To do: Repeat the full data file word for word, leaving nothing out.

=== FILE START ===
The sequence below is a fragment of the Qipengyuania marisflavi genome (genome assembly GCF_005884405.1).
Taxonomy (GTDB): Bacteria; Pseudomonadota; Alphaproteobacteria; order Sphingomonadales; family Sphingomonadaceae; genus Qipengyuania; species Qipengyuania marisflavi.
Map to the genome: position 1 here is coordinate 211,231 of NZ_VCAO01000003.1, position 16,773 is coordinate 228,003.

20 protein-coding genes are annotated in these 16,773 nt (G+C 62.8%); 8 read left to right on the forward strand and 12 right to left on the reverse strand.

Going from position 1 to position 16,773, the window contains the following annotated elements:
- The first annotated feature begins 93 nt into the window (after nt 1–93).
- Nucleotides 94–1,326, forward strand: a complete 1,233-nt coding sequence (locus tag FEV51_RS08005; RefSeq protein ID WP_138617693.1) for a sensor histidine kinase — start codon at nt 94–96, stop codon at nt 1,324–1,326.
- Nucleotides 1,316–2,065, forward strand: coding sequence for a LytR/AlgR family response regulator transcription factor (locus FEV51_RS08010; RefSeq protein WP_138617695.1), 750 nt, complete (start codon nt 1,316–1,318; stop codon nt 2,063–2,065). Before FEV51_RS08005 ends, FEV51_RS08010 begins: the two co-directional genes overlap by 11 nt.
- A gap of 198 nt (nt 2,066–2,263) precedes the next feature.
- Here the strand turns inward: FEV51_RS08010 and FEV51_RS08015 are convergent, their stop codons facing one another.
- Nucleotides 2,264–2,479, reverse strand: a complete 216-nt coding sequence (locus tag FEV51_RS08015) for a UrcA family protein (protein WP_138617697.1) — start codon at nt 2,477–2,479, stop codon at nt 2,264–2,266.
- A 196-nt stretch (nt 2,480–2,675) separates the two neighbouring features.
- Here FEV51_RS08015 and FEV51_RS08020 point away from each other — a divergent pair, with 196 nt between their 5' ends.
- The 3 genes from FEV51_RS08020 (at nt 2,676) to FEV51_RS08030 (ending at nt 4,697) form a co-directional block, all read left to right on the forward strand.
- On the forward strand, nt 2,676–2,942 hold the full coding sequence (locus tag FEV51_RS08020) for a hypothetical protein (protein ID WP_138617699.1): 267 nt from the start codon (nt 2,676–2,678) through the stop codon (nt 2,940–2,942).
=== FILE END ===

The sequence below is a fragment of the Qipengyuania marisflavi genome (genome assembly GCF_005884405.1).
Taxonomy (GTDB): Bacteria; Pseudomonadota; Alphaproteobacteria; order Sphingomonadales; family Sphingomonadaceae; genus Qipengyuania; species Qipengyuania marisflavi.
Map to the genome: position 1 here is coordinate 211,231 of NZ_VCAO01000003.1, position 16,773 is coordinate 228,003.

20 protein-coding genes are annotated in these 16,773 nt (G+C 62.8%); 8 read left to right on the forward strand and 12 right to left on the reverse strand.

Going from position 1 to position 16,773, the window contains the following annotated elements:
- The first annotated feature begins 93 nt into the window (after nt 1–93).
- Nucleotides 94–1,326, forward strand: a complete 1,233-nt coding sequence (locus tag FEV51_RS08005; RefSeq protein ID WP_138617693.1) for a sensor histidine kinase — start codon at nt 94–96, stop codon at nt 1,324–1,326.
- Nucleotides 1,316–2,065, forward strand: coding sequence for a LytR/AlgR family response regulator transcription factor (locus FEV51_RS08010; RefSeq protein WP_138617695.1), 750 nt, complete (start codon nt 1,316–1,318; stop codon nt 2,063–2,065). Before FEV51_RS08005 ends, FEV51_RS08010 begins: the two co-directional genes overlap by 11 nt.
- A gap of 198 nt (nt 2,066–2,263) precedes the next feature.
- Here the strand turns inward: FEV51_RS08010 and FEV51_RS08015 are convergent, their stop codons facing one another.
- Nucleotides 2,264–2,479, reverse strand: a complete 216-nt coding sequence (locus tag FEV51_RS08015) for a UrcA family protein (protein WP_138617697.1) — start codon at nt 2,477–2,479, stop codon at nt 2,264–2,266.
- A 196-nt stretch (nt 2,480–2,675) separates the two neighbouring features.
- Here FEV51_RS08015 and FEV51_RS08020 point away from each other — a divergent pair, with 196 nt between their 5' ends.
- The 3 genes from FEV51_RS08020 (at nt 2,676) to FEV51_RS08030 (ending at nt 4,697) form a co-directional block, all read left to right on the forward strand.
- On the forward strand, nt 2,676–2,942 hold the full coding sequence (locus tag FEV51_RS08020) for a hypothetical protein (protein ID WP_138617699.1): 267 nt from the start codon (nt 2,676–2,678) through the stop codon (nt 2,940–2,942).